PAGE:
Microbial Ecology

, Volume 72, Issue 2, pp 295–304 | Cite as

Fungi Sailing the Arctic Ocean: Speciose Communities in North Atlantic Driftwood as Revealed by High-Throughput Amplicon Sequencing

  • Teppo Rämä
  • Marie L. Davey
  • Jenni Nordén
  • Rune Halvorsen
  • Rakel Blaalid
  • Geir H. Mathiassen
  • Inger G. Alsos
  • Håvard Kauserud
Fungal Microbiology


High amounts of driftwood sail across the oceans and provide habitat for organisms tolerating the rough and saline environment. Fungi have adapted to the extremely cold and saline conditions which driftwood faces in the high north. For the first time, we applied high-throughput sequencing to fungi residing in driftwood to reveal their taxonomic richness, community composition, and ecology in the North Atlantic. Using pyrosequencing of ITS2 amplicons obtained from 49 marine logs, we found 807 fungal operational taxonomic units (OTUs) based on clustering at 97 % sequence similarity cut-off level. The phylum Ascomycota comprised 74 % of the OTUs and 20 % belonged to Basidiomycota. The richness of basidiomycetes decreased with prolonged submersion in the sea, supporting the general view of ascomycetes being more extremotolerant. However, more than one fourth of the fungal OTUs remained unassigned to any fungal class, emphasising the need for better DNA reference data from the marine habitat. Different fungal communities were detected in coniferous and deciduous logs. Our results highlight that driftwood hosts a considerably higher fungal diversity than currently known. The driftwood fungal community is not a terrestrial relic but a speciose assemblage of fungi adapted to the stressful marine environment and different kinds of wooden substrates found in it.


454 sequencing Metabarcoding Marine fungi Marine wooden substrates Diversity Community ecology Biosystematics 



The Norwegian marine biobank, Marbank, provided logistic support and University of Tromsø the Arctic University of Norway and University of Oslo financial support. Rahman Mankettikkara kindly provided temperature and salinity data, Michael Greenacre statistical advice. Analyses were partly run on the Lifeportal and the Abel Cluster ( at the University of Oslo.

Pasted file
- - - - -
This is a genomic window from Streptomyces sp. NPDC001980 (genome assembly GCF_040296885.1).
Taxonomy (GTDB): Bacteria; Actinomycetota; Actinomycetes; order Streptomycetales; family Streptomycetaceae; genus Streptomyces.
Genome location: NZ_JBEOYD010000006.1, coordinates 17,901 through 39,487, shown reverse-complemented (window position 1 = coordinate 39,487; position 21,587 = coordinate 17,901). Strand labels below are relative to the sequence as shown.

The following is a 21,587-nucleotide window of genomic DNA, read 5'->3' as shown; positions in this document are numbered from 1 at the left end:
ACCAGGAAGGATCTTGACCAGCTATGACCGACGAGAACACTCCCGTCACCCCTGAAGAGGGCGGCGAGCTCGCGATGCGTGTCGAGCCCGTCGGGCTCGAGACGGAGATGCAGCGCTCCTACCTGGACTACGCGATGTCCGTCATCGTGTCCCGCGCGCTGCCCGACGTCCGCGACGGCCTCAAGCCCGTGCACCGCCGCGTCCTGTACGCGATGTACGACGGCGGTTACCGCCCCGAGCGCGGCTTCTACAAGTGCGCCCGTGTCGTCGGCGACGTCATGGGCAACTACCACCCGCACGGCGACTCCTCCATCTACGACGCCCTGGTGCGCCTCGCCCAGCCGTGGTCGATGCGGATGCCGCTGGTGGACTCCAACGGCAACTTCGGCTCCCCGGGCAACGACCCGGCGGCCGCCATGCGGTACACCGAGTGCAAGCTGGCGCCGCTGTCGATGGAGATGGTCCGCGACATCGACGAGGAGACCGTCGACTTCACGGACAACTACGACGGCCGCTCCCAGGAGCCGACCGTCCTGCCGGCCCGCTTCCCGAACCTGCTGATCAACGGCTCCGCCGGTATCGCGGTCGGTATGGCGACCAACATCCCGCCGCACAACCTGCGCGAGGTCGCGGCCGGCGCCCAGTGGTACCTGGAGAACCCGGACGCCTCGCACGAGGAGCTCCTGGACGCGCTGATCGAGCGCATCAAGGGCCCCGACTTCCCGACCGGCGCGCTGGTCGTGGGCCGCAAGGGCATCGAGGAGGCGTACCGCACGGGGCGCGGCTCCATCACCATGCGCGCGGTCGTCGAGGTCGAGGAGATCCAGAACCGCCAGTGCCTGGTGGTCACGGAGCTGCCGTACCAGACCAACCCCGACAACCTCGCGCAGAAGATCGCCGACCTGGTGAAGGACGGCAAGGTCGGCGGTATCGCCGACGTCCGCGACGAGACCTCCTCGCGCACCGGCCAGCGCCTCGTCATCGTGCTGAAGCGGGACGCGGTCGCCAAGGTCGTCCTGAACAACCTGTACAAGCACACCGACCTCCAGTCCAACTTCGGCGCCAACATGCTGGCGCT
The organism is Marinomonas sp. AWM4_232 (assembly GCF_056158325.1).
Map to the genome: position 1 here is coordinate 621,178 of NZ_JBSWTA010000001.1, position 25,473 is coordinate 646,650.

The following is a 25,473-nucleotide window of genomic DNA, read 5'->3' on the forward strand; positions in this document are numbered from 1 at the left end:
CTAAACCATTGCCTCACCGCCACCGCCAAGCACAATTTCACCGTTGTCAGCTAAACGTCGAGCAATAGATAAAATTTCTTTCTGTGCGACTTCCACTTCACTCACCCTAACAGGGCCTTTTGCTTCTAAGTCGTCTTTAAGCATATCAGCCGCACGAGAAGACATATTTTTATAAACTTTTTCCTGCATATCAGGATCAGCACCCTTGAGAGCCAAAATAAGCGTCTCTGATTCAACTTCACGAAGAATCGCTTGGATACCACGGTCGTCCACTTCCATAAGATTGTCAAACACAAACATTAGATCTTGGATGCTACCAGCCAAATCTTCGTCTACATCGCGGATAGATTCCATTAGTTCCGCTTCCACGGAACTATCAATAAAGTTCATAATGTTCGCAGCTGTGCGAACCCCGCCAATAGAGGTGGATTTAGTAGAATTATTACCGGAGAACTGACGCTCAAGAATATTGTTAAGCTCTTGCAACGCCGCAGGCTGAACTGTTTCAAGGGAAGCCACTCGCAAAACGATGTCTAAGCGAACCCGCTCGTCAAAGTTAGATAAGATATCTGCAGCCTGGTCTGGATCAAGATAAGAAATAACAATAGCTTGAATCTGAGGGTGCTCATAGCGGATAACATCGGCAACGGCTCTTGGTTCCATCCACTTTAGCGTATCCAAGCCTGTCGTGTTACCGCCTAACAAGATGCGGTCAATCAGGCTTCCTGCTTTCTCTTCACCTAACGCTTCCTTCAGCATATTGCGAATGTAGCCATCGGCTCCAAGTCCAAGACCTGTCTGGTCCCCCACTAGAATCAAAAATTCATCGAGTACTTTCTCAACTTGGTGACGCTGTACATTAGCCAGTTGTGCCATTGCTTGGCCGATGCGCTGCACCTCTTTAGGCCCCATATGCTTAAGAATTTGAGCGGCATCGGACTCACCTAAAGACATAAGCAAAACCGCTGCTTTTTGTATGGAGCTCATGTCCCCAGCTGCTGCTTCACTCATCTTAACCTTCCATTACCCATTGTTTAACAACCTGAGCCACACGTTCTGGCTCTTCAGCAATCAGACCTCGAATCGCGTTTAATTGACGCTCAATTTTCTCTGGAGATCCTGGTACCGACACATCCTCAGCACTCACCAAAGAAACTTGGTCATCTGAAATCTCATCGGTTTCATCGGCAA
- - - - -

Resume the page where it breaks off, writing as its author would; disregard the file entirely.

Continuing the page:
Compliance with Ethical Standard

Conflict of Interest

The authors declare that they have no conflict of interest.

Supplementary material

248_2016_778_MOESM1_ESM.pdf (454 kb)
Fig. S1 Occurrence of the 50 most frequent OTUs in the 44 logs included in the community analysis (PDF 453 kb)
248_2016_778_MOESM2_ESM.pdf (196 kb)
Table S1 Explanatory variables recorded for the driftwood logs, their explanation and statistical properties (PDF 195 kb)
248_2016_778_MOESM3_ESM.xlsx (18 kb)
Table S2 Measured values of explanatory variables for the 44 logs included in the community analyses (XLSX 18 kb)
248_2016_778_MOESM4_ESM.xlsx (81 kb)
Table S3 OTU matrix used in the community analyses (XLSX 81 kb)
248_2016_778_MOESM5_ESM.xlsx (138 kb)
Table S4 OTU identities (XLSX 138 kb)
248_2016_778_MOESM6_ESM.pdf (281 kb)
Table S5 Generalised linear modelling (GLM) analyses of fungal group richness in driftwood logs (PDF 281 kb)
248_2016_778_MOESM7_ESM.docx (17 kb)
Table S6 Relationships between global nonmetric multidimensional scaling (GNMDS) ordination axes for fungal communities in 44 driftwood logs and explanatory variables (DOCX 16 kb)
248_2016_778_MOESM8_ESM.docx (160 kb)
Appendix S1 Supplementary methods (DOCX 159 kb)


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Copyright information

© Springer Science+Business Media New York 2016

Authors and Affiliations

  • Teppo Rämä
    • 1
    • 2
  • Marie L. Davey
    • 3
    • 4
    • 5
  • Jenni Nordén
    • 3
    • 6
    • 7
  • Rune Halvorsen
    • 6
  • Rakel Blaalid
    • 3
    • 8
  • Geir H. Mathiassen
    • 1
  • Inger G. Alsos
    • 1
  • Håvard Kauserud
    • 3
  1. 1.Tromsø University MuseumUiT The Arctic University of NorwayTromsøNorway
  2. 2.MarbioUiT The Arctic University of NorwayTromsøNorway
  3. 3.Section for Genetics and Evolutionary Biology, Department of BiosciencesUniversity of OsloOsloNorway
  4. 4.Department of Ecology and Natural Resource ManagementNorwegian University of Life SciencesÅsNorway
  5. 5.University Centre in Svalbard (UNIS)SvalbardNorway
  6. 6.Natural History MuseumUniversity of OsloOsloNorway
  7. 7.Norwegian Institute for Nature ResearchOsloNorway
  8. 8.Haukeland University HospitalBergenNorway

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